The good news is small business confidence actually increased in February. You read that correctly. The small businesses that governments and investors are so worried about where very confident last month. The reading was in the top 10 percent of data going back 46 years. We don’t know when the sample period was within February, but it’s safe to say confidence has likely waned since the survey. The net percentage of small firms expecting the economy to improve rose 8 points to 22%. Those expecting improved credit conditions rose 3 points to -1%. Given the big decline in the Bloomberg financial conditions index, it’s clear that reading will decline in the March report. In this report, the NFIB stated in the comment section, “in February, the regular course of commerce continued on main street with the exception of a few “hot spots” where the spread of the coronavirus caused elevated disruptions.” This further supports our point that the economy was strong before COVID-19 hit.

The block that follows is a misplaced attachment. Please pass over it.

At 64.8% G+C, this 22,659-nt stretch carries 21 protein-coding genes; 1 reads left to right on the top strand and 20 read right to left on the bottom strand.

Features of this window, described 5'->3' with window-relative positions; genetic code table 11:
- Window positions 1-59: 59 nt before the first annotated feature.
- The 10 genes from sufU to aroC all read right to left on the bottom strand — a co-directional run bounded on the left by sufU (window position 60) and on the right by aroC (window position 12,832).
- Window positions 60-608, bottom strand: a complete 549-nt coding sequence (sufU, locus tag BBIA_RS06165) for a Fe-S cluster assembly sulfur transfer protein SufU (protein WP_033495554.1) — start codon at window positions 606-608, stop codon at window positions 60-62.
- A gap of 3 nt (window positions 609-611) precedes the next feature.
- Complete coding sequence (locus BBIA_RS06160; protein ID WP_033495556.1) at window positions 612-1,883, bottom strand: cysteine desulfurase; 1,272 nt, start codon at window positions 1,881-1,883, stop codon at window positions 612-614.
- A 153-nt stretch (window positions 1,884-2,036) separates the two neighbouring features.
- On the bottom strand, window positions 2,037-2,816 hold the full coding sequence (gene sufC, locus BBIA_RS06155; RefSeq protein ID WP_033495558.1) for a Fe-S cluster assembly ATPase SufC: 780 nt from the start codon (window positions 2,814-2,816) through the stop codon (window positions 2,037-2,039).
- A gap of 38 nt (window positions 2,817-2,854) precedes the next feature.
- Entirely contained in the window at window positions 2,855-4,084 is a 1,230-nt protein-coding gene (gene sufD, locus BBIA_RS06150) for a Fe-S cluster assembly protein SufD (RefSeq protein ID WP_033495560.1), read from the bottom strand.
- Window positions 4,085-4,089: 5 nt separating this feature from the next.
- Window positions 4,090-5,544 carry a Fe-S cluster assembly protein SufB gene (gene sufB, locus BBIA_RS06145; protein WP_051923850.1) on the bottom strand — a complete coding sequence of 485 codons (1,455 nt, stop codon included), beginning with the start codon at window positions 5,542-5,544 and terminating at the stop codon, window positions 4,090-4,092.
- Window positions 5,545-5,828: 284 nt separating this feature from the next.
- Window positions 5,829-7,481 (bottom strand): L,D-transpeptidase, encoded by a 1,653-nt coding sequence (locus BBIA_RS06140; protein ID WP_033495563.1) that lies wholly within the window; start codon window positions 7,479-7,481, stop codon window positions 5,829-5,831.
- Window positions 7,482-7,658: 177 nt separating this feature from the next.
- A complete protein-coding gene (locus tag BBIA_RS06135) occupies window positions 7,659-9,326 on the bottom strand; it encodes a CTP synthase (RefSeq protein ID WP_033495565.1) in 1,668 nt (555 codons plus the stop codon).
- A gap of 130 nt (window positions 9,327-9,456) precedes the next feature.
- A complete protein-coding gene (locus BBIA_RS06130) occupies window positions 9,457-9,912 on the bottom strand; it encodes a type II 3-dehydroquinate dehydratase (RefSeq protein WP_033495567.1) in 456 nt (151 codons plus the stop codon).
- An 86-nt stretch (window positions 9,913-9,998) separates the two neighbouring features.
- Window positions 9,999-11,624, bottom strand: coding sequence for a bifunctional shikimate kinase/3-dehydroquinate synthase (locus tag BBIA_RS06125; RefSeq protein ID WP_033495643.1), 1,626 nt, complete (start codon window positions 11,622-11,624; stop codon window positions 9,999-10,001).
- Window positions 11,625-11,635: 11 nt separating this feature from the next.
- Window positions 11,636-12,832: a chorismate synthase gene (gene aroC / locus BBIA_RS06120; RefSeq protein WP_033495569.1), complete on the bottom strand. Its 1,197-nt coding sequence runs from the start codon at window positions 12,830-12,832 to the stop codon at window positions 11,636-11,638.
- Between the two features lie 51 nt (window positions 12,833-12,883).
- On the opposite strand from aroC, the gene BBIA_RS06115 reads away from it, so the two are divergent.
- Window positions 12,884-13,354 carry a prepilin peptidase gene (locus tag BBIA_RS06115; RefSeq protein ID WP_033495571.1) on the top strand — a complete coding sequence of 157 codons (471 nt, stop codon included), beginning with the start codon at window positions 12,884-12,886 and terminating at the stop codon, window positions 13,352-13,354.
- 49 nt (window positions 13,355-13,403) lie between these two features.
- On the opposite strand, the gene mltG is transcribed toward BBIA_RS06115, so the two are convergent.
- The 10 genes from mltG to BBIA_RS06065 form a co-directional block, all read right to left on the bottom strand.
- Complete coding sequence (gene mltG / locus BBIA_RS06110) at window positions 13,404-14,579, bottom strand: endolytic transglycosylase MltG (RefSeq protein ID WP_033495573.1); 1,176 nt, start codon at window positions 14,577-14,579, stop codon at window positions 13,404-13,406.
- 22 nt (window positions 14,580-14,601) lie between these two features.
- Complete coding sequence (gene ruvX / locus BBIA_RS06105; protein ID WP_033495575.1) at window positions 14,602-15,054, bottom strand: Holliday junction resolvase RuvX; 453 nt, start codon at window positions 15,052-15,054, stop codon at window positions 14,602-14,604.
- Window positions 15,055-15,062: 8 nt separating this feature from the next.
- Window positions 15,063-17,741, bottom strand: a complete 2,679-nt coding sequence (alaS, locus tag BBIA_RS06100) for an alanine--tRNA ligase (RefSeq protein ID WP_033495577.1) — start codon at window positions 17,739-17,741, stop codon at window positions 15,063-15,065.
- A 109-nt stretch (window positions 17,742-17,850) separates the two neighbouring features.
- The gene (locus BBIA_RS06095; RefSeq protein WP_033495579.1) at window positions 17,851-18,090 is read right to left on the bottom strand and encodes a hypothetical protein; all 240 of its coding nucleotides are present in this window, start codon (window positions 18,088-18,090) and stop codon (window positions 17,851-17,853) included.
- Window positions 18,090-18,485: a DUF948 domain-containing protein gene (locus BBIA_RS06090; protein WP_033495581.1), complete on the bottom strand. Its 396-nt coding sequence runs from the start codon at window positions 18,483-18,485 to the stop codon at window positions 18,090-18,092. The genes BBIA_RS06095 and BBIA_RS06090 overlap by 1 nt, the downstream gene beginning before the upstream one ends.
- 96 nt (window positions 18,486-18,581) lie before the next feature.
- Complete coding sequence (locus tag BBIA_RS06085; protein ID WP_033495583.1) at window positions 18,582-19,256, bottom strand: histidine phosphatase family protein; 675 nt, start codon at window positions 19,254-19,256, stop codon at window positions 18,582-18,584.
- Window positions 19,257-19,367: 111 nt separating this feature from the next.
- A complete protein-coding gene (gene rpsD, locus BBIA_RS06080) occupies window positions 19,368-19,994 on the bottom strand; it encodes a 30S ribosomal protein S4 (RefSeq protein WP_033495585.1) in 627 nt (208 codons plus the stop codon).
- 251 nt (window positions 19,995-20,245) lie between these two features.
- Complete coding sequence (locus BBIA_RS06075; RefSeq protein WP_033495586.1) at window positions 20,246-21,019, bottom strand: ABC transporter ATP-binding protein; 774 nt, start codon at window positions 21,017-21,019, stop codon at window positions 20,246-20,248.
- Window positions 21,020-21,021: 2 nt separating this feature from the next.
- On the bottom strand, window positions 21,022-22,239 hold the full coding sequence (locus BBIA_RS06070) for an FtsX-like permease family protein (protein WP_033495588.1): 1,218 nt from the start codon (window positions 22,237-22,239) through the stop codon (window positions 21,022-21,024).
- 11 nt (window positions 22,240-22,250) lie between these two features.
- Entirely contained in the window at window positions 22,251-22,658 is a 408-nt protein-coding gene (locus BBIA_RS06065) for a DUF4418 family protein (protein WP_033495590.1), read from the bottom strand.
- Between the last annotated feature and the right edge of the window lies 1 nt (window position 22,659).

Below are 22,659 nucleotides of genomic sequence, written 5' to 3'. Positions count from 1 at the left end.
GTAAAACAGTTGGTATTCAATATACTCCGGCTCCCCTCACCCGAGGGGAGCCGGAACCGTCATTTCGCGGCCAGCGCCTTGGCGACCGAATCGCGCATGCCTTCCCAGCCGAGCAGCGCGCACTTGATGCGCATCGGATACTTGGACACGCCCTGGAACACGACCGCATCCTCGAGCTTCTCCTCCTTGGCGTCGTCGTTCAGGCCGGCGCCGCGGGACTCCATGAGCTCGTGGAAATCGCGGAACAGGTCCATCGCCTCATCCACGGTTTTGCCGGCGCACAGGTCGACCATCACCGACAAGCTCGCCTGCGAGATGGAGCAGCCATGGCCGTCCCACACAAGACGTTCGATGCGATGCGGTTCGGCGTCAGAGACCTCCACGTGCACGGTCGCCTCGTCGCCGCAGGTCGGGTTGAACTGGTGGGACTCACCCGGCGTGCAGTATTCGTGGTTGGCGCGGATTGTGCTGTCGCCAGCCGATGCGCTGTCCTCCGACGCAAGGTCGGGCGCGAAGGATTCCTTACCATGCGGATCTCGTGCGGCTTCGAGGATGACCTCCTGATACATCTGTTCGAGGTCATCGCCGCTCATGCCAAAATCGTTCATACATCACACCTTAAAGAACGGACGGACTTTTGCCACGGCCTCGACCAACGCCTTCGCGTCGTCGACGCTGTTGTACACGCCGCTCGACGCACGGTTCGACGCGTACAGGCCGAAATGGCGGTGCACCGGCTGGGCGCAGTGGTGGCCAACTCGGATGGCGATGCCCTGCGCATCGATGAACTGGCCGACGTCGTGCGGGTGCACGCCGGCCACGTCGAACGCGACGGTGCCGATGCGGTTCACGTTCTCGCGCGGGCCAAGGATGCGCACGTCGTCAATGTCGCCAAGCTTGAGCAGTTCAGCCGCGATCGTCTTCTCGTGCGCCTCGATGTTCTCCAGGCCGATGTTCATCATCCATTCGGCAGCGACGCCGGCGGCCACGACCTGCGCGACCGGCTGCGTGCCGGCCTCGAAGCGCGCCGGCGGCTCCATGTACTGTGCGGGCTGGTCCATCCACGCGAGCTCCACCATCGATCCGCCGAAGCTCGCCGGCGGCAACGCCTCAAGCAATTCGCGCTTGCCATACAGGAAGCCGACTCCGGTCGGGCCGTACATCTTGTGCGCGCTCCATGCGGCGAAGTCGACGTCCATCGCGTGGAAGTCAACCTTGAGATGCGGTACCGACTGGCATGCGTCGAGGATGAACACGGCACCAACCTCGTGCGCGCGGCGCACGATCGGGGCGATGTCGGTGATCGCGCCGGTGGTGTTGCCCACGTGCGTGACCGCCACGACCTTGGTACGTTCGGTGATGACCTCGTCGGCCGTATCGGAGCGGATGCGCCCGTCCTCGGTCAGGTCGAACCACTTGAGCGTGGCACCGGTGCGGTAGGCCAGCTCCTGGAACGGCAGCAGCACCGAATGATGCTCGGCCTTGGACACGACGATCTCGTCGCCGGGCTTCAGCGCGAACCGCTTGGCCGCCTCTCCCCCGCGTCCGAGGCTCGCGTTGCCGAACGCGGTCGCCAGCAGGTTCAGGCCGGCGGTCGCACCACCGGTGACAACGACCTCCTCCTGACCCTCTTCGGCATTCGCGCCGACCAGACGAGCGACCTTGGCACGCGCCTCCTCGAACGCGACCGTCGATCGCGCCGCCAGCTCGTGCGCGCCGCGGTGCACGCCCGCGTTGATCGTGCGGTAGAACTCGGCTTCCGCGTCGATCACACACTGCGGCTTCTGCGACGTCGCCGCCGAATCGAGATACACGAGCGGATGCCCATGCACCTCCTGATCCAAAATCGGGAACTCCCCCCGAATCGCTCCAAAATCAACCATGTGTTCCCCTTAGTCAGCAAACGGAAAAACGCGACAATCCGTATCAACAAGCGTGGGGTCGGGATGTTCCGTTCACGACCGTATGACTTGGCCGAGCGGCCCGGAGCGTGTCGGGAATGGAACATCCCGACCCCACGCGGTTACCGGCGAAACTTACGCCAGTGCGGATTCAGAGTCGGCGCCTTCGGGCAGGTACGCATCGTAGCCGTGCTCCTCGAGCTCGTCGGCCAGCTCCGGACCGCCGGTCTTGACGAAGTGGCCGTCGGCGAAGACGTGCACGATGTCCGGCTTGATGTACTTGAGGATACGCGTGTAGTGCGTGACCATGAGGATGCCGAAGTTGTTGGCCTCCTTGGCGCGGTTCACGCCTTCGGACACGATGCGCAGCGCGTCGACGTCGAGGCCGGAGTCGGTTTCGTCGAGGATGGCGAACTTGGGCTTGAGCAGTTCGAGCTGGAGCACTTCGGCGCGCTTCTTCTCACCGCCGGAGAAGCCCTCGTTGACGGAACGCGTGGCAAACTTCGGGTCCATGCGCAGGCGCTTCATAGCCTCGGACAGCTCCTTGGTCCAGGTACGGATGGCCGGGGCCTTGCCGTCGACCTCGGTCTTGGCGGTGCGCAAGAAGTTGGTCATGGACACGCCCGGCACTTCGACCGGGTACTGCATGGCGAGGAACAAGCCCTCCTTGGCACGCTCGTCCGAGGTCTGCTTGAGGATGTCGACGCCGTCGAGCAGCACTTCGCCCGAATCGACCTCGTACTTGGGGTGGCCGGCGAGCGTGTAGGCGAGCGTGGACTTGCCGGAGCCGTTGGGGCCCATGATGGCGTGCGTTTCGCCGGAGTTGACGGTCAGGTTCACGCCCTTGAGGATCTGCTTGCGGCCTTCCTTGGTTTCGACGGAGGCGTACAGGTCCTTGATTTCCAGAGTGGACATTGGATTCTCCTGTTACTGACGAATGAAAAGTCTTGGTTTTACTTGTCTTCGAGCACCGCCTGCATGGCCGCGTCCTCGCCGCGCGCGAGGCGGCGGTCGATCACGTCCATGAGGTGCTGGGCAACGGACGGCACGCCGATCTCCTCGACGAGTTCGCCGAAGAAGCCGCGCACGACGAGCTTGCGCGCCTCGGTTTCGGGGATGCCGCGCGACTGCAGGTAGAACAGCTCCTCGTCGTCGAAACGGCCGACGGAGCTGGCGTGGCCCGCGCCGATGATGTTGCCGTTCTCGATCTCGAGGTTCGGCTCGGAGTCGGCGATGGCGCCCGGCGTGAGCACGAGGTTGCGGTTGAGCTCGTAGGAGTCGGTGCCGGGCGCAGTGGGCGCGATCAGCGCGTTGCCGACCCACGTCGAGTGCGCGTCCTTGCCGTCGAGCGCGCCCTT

U.S. Government’s Reaction